On par with books by David Levithan, All the Yellow Suns by Malavika Kannan is a story about a sixteen-year-old queer Indian-American girl who believes art’s power is to disrupt narratives and to recreate reality. Mayavati Krishnan is an optimistic, talented, and opinionated social justice activist. Set in Florida, Kannan’s book follows the lives of several brown teens who are fighting to be seen, not to be targeted and bullied by authority figures. Maya and her mother have been abandoned by Maya’s artist father whose true love is art. Because Rajendra made the choice to stay in India, Maya is angry, an emotion that sheRead More →

Basketball defines Barclay Elliot. As captain of the Chitwood High School basketball team in Georgia, Barclay dreams of eventually putting his talent to the test at a big-city D1 school with his best friend Zack Ito. The protagonist in Time Out by Sean Hayes, Todd Milliner, and Carlyn Greenwald, Barclay believes that a team is a family who shares everything and supports one another; it is a place where talent, strength, and fortitude mix to hold one another up, no matter the burden. However, when his biggest fan and the father figure in his life, his grandpa Scratch dies before seeing the Wildcats win anotherRead More →

Although Mason Deaver’s novel The Feeling of Falling in Love is indeed a love story, as the title implies, it is also about self-esteem, social class differences, and the exploration of sexual and gender identity. Neil Kearney, a transgender teen, has a “friends with benefits” relationship with his friend Josh. Both use the relationship for stress relief and mutual pleasure. However, when Josh decides he loves Neil, Neil panics and invokes the Pull-Out Clause. Now, he has a week to prove to Josh that he has moved on with his roommate, Wyatt Fowler.  What could possibly go wrong, especially since Wyatt claims to be aRead More →

With her novel Green Eyes and Ham, Mary Penney explores multiple topics relevant to middle grade readers. In her protagonist Abraham Hudson, readers will find a relatable character who confronts familiar conflicts. After all, the junior high years are fraught with challenges revolving around issues like first love, sexuality, friendship, and finding a sense of belonging where everything looks different, smells different, tastes different and where the language and customs are also unknowns. For twelve years, Ham has been homeschooled, but when his mother, who is a priest, experiences a cardiac event and needs to pare some of the stress from her life, Ham isRead More →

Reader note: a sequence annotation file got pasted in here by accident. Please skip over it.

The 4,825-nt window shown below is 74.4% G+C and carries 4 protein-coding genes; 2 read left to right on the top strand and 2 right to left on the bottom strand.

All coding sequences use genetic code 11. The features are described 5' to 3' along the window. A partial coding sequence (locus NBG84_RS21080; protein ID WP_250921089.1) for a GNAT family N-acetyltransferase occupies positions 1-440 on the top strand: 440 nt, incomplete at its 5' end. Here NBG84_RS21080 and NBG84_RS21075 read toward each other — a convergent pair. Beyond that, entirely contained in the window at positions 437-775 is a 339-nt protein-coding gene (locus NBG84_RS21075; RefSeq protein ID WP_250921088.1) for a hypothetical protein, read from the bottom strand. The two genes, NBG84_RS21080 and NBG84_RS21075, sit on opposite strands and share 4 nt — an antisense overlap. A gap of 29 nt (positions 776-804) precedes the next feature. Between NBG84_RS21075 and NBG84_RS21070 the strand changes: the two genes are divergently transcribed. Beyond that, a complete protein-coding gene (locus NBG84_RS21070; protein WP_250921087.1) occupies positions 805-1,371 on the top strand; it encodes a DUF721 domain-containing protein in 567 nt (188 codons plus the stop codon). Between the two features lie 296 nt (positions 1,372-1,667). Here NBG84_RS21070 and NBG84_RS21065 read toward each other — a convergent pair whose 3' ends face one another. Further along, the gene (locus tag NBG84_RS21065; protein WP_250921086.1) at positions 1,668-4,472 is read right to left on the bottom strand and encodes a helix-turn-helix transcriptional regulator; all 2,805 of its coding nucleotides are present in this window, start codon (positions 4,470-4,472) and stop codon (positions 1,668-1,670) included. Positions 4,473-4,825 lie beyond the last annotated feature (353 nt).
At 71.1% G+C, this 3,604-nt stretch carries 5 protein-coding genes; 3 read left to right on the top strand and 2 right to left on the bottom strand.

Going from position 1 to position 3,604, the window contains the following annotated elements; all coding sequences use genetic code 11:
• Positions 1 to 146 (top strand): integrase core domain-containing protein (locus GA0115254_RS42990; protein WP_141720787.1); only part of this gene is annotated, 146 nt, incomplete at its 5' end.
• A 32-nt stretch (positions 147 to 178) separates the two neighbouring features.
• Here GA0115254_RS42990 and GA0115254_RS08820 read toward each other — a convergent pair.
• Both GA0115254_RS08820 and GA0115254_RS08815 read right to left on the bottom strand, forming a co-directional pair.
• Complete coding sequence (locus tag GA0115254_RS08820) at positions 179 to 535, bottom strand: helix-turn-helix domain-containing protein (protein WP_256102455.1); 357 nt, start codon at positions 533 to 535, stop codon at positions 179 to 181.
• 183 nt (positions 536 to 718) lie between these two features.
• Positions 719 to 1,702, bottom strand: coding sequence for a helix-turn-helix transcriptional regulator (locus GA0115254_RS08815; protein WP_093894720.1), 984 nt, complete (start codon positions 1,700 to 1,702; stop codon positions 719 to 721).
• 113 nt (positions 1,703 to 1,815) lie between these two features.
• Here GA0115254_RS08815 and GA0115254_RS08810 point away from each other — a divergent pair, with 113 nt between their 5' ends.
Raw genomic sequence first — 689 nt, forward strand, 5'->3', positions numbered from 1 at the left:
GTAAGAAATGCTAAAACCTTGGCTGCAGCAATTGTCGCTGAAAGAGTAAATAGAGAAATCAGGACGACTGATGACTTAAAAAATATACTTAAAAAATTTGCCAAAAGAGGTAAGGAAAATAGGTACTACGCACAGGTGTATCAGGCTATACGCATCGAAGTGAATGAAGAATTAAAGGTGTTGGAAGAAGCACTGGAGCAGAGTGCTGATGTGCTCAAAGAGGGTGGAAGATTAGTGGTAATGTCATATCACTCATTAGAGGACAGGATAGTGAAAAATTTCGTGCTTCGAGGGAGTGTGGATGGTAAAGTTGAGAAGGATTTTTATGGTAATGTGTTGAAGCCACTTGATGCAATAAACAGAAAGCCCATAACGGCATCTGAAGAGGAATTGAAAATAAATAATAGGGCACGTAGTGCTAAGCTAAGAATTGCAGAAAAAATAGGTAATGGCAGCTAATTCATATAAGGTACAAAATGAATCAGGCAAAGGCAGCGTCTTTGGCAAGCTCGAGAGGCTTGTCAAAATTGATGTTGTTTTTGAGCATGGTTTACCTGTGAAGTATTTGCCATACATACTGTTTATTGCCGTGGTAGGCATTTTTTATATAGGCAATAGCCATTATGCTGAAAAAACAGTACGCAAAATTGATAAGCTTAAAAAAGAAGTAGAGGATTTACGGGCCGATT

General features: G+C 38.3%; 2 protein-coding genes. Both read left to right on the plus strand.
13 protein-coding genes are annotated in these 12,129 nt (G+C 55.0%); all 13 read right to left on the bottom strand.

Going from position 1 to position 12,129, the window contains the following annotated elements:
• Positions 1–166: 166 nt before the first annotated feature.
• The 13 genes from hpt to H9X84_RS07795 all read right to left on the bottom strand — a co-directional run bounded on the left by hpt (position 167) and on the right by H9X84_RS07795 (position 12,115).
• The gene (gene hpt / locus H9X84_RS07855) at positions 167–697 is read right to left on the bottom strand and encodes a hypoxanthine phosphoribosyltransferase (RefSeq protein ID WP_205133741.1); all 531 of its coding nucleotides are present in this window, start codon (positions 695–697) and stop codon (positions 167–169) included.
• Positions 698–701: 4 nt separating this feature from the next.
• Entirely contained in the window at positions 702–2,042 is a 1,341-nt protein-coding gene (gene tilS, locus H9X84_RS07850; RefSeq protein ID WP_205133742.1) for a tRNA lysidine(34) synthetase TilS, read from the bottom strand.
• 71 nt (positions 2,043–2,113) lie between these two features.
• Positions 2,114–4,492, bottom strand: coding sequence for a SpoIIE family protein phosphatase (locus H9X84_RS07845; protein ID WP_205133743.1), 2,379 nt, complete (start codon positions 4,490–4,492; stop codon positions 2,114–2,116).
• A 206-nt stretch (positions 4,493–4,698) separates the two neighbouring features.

The (Un)Popular Vote by Jasper Sanchez is a huge undertaking. While it accurately depicts the “clique-centric hierarchy” and popularity contests that exist in high schools across the United States, it also dives deeply into ideologies—both political and personal. Along with Sanchez’s characters, the reader will confront some difficult questions and ponder possible solutions. One of those key questions is How do you claim space in a world that doesn’t want you? Sanchez expertly points out that everyone’s normal is different, and in a heteronormative society, that fact is bound to create some conflict. Initially, the book seems to be about a transgender teen who growsRead More →

A senior at Grove Hill High School in Michigan, Aubrey Cash aspires to be a veterinarian, but her best friend Reese is cursed with a romantic streak.  As a cheerleader, she is constantly encouraging Aubrey to date. Using her “Disney Princess Face,” she plays matchmaker. But in Aubrey’s scientific mind, “The whole concept of true love is inherently flawed” (45). Basketball star, Webster Casey is new in town after his parents’ recent divorce. Because he lives across the street from Aubrey, the two form a connection until Webster inexplicably fails to take her to the homecoming dance as promised. After getting close to a boyRead More →

I suspect that many adolescent readers will find themselves in the pages of Francina Simone’s novel Smash It! The leading female in this book, which is dedicated to “theater kids,” seventeen-year-old Olivia James-Johnson considers herself a nerdy loser, a sad black girl with a “too curvy” body, and someone who does uncool things since she’s addicted to self-sabotage. Because she lacks self-confidence, she passes up doing what she wants because she’s afraid of being judged or looking like a clown. A talented flutist who loves dancing, she can find a beat and step into it with her whole body. “When I dance, I feel likeRead More →